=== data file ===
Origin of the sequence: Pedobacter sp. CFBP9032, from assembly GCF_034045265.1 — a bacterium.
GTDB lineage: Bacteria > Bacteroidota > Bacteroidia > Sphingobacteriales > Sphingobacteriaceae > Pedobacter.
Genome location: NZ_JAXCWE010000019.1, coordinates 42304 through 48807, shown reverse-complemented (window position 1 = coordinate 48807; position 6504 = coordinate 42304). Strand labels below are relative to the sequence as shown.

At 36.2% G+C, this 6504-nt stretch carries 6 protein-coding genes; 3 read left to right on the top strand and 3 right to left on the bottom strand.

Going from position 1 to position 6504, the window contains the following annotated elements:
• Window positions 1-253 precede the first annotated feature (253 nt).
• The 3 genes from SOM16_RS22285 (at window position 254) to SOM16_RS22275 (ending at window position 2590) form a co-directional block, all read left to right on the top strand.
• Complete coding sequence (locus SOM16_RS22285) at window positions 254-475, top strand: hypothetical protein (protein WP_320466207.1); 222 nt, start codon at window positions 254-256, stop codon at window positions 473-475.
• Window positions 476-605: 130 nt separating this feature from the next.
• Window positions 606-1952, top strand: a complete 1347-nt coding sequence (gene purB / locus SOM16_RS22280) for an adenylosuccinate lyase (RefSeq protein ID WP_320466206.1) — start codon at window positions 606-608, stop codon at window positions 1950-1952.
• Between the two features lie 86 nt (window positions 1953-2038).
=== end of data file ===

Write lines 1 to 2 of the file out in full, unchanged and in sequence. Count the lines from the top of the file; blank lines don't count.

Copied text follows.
Origin of the sequence: Pedobacter sp. CFBP9032, from assembly GCF_034045265.1 — a bacterium.
GTDB lineage: Bacteria > Bacteroidota > Bacteroidia > Sphingobacteriales > Sphingobacteriaceae > Pedobacter.